Anything but That

Communicating through written words has always come naturally for me. I like long text messages that I can organize my thoughts and linger on. I love to engineer and create a message to adequately and methodically convey my point. I believe in the power of words and how they can build up relationships or tear them down. But writing Everett’s diagnosis story has always stumped me, because we have had a decade of life with autism and there are lots of complicated layers. Forcing myself back into those early times is a bit agonizing, because the state of helplessness I lived in is overwhelming. I do this because I want to help anyone that might be struggling in the same early place and also take the time to see how far we have actually come.

When Everett was born, I knew very little about autism I had only been in contact with a few people who had autism. At about 9 months old, Everett became allergic to everything he was eating. He had some terrible gastric issues and kept a low grade fever. When I took him for his 12 month checkup, he had a fever and so we didn’t receive 12 month immunizations. Everett had just turned one when Jenny McCarthy appeared on the Oprah show talking about her son, autism, and immunizations. To hear them spout horror stories scared me to death. I vividly remember watching the show and thinking to myself that there wasn’t any way I could handle a child with autism. In my mind, I thought I would rather my child have a terminal illness than autism. And little did I know in that moment, Everett was already exhibiting sensory processing issues and very subtle developmental delays.

It is painful to go back and think about that, and I was extremely ashamed of those feelings for a very long time. (But thanks to Dr. Brené Brown and all of her amazing wisdom she has shared with the world, I now understand shame in a way that I have made peace and erased the shame I had of those feelings. And I only share that to hopefully make someone else feel better about their own dark feelings.) I didn’t know anything about autism and what little I did know seemed to be a true nightmare. I just couldn’t imagine life with a child who was locked in their mind and who seemed to be in perpetual suffering. Then I watched Oprah, allowed myself to be led by fear, and didn’t take Everett to get any more immunizations for almost 2 years. I stayed at home with him during this time so I didn’t have to produce immunization records. I did what I thought was proactive to stop the autism, but the autism was already there.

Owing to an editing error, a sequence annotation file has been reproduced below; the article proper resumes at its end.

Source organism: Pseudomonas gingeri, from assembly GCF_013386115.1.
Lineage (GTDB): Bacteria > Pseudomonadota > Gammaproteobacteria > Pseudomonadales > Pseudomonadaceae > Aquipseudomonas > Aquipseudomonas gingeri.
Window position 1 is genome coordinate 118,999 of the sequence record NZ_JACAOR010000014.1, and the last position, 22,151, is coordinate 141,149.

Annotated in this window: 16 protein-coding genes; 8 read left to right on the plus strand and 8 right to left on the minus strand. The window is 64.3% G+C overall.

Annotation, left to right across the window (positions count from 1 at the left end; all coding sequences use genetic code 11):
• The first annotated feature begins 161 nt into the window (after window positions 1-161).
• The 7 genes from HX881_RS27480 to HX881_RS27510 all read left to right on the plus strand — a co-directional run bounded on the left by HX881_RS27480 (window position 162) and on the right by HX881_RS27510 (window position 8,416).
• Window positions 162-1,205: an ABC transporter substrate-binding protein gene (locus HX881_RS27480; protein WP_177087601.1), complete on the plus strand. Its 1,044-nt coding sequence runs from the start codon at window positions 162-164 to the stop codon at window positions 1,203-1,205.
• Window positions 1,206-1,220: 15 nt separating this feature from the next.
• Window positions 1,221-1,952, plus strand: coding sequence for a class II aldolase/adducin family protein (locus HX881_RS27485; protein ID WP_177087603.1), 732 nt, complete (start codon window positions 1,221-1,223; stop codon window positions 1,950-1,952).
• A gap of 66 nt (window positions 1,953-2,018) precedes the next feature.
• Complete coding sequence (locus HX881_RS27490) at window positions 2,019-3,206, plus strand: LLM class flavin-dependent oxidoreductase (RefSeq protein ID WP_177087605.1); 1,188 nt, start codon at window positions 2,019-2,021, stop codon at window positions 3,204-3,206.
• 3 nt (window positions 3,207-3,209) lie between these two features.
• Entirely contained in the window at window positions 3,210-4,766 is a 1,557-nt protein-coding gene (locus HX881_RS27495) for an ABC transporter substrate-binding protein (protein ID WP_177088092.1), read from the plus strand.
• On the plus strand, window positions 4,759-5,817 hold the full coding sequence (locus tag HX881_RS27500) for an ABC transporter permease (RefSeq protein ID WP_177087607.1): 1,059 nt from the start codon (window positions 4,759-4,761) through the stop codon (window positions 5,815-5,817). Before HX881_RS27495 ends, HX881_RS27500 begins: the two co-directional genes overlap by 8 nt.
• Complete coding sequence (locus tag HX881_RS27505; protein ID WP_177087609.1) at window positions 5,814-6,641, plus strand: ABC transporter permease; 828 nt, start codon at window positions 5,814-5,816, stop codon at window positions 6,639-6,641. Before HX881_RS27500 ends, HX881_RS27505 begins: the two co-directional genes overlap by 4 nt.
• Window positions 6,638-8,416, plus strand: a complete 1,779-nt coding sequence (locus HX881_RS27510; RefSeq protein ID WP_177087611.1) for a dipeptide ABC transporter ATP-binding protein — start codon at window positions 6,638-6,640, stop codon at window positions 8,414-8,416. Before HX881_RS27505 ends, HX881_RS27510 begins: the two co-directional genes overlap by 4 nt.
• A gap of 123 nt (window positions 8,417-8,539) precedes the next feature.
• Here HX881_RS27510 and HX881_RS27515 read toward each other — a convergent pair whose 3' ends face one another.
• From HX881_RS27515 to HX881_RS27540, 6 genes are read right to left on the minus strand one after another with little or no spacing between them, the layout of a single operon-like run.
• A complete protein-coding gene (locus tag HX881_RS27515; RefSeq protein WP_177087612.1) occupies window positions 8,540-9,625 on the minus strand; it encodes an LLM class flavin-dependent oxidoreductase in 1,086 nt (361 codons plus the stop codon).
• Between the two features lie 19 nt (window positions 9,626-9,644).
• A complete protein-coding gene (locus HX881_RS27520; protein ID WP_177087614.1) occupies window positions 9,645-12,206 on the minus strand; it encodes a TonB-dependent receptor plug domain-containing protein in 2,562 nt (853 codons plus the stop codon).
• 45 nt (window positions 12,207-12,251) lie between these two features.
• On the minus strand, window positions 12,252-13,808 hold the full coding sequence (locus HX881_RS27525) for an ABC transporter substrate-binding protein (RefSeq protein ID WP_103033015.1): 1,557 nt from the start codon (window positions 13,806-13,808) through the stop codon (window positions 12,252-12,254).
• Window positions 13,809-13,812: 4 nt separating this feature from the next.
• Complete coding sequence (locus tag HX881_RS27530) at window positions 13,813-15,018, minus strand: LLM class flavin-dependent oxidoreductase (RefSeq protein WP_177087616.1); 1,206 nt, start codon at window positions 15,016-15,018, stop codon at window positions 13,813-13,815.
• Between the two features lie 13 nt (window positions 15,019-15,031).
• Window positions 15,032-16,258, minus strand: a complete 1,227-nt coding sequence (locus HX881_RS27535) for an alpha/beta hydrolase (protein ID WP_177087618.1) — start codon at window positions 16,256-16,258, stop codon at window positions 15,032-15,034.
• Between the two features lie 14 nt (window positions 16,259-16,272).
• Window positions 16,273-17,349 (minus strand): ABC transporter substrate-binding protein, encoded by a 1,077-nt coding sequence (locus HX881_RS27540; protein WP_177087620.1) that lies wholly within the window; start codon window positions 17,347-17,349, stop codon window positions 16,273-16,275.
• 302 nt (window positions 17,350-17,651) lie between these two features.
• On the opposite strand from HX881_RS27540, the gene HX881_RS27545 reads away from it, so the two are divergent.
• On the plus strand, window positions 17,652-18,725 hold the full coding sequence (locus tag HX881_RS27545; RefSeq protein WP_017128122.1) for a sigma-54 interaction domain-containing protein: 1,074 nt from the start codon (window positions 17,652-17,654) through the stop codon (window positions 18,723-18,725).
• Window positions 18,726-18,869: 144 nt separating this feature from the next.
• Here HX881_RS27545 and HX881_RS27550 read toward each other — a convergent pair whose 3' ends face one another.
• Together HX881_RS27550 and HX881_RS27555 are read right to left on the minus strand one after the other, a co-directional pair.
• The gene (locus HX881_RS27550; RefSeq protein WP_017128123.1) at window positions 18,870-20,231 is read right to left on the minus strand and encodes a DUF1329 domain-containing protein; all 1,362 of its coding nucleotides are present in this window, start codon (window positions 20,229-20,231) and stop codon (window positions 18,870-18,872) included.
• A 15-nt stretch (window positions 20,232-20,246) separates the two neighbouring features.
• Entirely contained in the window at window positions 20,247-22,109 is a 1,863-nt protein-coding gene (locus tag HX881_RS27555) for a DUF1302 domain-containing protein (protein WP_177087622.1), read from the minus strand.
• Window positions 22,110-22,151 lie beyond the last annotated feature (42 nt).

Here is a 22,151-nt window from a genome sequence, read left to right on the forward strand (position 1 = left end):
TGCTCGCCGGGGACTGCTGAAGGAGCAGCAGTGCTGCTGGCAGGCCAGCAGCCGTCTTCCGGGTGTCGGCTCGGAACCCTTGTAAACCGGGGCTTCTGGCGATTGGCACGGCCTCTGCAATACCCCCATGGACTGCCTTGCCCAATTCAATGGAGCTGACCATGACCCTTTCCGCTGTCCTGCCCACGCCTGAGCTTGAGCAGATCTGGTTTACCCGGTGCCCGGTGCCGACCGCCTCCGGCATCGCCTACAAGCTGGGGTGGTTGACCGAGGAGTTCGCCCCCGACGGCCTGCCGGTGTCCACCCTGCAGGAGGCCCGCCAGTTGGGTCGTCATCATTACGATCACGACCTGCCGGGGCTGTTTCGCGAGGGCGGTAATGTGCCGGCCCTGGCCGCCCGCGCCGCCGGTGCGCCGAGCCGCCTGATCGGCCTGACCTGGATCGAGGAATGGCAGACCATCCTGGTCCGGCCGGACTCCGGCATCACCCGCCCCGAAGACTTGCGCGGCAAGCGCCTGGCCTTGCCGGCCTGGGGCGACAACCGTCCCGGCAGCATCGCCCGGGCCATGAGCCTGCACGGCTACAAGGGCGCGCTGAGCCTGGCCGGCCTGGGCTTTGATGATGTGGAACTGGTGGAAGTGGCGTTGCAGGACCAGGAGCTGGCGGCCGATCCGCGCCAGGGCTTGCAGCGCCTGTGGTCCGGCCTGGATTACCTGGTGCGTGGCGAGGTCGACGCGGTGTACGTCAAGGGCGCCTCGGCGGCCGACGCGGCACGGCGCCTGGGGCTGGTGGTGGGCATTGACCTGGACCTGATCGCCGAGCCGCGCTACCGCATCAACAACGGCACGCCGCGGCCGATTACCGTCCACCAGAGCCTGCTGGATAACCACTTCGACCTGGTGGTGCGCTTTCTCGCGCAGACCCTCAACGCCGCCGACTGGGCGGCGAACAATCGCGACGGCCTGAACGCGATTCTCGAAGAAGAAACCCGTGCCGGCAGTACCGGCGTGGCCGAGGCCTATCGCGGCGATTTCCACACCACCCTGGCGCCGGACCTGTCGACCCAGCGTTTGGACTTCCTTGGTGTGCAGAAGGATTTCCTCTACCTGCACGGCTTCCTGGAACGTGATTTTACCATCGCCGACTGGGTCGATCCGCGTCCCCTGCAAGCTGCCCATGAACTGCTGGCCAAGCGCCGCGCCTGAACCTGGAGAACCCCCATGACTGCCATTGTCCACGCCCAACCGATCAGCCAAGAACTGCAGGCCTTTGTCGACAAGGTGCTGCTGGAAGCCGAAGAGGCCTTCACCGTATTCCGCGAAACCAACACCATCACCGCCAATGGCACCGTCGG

Right before his 3rd birthday a doctor, who goes to our church and was volunteering in the nursery one Sunday, stopped me and asked, “Do you have Everett in speech?” She said it so casually and without real concern in her voice. I responded with, “no” and she quickly told me that he needed to be and I needed to have his hearing checked. She also told me that one of her children had to have speech, just to make me feel better. This was obviously not her first rodeo when it came to this type of conversation. I made the appointment to have his hearing checked. That was when everything shifted.

Everett definitely had a speech delay, but I really didn’t notice the other delays that he was exhibiting. He hit all major physical milestones within normal range up until then, but I didn’t notice the fine motor delays or any others. When Wheeler was born, I was a very young mother out to prove that I could handle parenting and so I was very honed into him hitting milestones almost as if it was my Mother’s Report Card. Later, I realized that I basically rushed him to grow up. With Everett, I knew this was my last baby, so I didn’t push or rush any development. I subconsciously enjoyed the delays.